How Much CT School Districts Spent to Reopen Amid COVID-19

To safely open during the pandemic, school districts spent hundreds of thousands, if not millions, of dollars on things ranging from cleaning supplies to air purifies to PPE to remote learning technology.

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A lot of time and money has been spent over these few months in order to get Connecticut schools ready to reopen. It has been tedious and costly for both families and school districts.

NBC Connecticut Investigates examined the costs of reimagining and renovating school spaces, based on financial information obtained through public records requests.

Within Windsor Locks Public Schools, for example, Superintendent Shawn Parkhurst was tasked with figuring out what to buy and where to buy it to get the district’s four schools and nearly 1,600 students ready return to the classroom.

“Everything from masks to enhanced PPE for people that needed that or required that,” Parkhurst said. “We also added plexiglass, polycarbonate material, at the front of each classroom to give yet another safety security between our student and our staff.”

In Windsor Locks, nearly $20,000 was spent on masks, gloves and hand sanitizer, according to the district. Close to $150,000 was spent on building accommodations, such as new signage and plexiglass desk dividers and shields. Approximately $232,000 was used to purchase new technology – cameras, microphones, sound systems – to help with remote learning. The total leading up to the start of the school year was more than $401,000, to be able to have the option of reopening schools in Windsor Locks.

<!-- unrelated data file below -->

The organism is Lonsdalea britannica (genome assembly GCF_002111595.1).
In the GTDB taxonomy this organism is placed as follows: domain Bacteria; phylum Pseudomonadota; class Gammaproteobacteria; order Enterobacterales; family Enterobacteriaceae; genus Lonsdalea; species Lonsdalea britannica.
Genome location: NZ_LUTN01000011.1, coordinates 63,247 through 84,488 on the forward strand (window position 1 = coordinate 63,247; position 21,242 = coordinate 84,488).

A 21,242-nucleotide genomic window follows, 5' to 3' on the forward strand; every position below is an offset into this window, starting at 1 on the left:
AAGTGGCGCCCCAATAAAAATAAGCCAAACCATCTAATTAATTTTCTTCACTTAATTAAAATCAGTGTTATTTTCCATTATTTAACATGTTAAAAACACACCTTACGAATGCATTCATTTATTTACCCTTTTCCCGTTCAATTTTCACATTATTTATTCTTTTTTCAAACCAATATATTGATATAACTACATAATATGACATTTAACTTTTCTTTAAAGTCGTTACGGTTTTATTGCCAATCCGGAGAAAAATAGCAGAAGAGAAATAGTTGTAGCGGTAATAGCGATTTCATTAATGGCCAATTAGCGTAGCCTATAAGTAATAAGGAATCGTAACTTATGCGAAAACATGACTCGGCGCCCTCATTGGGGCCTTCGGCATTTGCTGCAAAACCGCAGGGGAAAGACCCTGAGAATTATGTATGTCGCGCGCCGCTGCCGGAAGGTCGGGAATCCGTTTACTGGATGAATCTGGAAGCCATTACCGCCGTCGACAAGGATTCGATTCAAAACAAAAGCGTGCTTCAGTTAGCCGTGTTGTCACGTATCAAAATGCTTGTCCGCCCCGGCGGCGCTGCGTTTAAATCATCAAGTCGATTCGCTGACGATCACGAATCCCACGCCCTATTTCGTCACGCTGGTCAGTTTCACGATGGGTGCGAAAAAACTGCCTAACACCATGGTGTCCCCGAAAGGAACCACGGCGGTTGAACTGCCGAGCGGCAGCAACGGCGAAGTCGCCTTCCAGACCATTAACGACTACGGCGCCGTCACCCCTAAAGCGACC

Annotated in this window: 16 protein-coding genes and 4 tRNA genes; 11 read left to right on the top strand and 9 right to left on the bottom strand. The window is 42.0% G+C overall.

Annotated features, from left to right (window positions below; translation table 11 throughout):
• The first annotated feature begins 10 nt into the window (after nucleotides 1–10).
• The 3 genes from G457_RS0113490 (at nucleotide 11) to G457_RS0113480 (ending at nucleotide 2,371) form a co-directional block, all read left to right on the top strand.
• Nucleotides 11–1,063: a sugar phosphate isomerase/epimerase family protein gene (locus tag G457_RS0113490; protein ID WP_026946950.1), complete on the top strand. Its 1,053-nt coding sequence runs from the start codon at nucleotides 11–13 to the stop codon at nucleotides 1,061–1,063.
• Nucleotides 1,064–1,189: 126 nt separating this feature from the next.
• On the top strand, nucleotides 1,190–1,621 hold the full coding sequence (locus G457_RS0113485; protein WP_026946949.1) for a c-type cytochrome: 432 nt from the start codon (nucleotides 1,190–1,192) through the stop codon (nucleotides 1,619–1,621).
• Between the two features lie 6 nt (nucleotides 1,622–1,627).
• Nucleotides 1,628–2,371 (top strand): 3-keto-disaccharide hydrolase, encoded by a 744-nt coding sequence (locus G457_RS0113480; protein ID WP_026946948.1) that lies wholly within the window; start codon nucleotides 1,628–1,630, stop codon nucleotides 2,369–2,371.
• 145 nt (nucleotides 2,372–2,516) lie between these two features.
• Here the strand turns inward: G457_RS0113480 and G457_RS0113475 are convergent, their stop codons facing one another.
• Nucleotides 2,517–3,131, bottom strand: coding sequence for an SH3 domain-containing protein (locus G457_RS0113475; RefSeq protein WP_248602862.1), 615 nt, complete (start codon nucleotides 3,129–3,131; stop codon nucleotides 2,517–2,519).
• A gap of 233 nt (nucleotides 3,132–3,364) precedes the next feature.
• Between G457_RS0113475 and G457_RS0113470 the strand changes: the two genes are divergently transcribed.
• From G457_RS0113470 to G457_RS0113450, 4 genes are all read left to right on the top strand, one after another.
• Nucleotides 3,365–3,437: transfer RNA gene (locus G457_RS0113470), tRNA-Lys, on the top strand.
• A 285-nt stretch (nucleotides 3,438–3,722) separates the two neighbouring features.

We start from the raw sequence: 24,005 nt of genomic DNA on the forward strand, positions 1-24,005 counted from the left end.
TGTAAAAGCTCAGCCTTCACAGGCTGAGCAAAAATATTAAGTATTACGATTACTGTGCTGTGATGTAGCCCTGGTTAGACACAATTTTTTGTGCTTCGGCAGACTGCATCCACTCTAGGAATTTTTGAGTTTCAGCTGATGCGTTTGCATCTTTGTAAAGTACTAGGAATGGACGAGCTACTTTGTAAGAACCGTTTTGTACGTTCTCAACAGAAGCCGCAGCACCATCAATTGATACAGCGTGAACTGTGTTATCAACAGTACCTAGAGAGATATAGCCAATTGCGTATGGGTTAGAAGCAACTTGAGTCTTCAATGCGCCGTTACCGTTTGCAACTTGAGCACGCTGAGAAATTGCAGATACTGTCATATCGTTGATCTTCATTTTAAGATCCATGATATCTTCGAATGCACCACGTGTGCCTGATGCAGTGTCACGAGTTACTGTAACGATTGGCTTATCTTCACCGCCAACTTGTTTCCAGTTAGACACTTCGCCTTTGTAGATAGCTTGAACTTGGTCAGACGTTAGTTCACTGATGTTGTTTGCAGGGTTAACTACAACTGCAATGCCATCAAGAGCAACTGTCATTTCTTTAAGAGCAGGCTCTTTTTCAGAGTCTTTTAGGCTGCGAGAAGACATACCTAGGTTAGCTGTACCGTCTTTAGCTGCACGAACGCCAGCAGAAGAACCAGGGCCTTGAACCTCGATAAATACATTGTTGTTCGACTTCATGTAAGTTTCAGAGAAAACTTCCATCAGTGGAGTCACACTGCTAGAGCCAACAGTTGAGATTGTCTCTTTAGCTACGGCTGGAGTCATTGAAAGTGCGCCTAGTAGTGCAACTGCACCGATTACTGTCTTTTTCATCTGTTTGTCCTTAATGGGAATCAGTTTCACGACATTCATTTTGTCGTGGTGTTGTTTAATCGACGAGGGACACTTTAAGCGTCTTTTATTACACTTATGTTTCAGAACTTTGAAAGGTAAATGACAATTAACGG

“One of the underlying principles that I always had when I was looking at any purchases was ‘what will we be able to utilize post-COVID?,’” said Parkhurst, who also added that new desks and the new technology can and will be used after the pandemic.

To pay for all of this, the district said it used grant funding, received state financial help and obtained federal dollars through the CARES Act.

“We were able to do all of these renovations with little to no impact on our operating budget or our taxpayers,” Parkhurst said.

In the Consolidated School District of New Britain, there were similar COVID-related purchases totaling approximately $529,000. Another $403,000 was spent on mobile hotspots, Chromebooks and other technology. To prepare for this school year in New Britain, more than $930,000 was spent, according to school district financial documents.

Typically, school budgets are finalized in the spring for the next school year - but not in 2020.

“It’s just going to be an ongoing unknown – until we know more,” said Karen Clancy, director of finance & management for Manchester Public Schools. “We really hit the ground running. There was literally thousands of hours that were put into planning for the reopening,” said Clancy.

The district purchased everything from tents for outdoor learning to air purifiers, disinfectant sprays, microfiber wipes and much more. It cost over $1 million and the district is preparing for additional spending.

“Right now, we’re in a good place,” said Clancy. “So, pretty much on a daily basis, we look at where we are in expenditures.”

Across the sixteen Capitol Region Education Council (CREC) schools, between PPE, classroom and cleaning supplies, building upgrades and new products to help with distance learning, approximately $2.9 million was spent; and that was only up through mid-August.

Most districts acknowledged that additional purchases have been made and will continue to be made as the school year continues and the need to replenish inventories arises.

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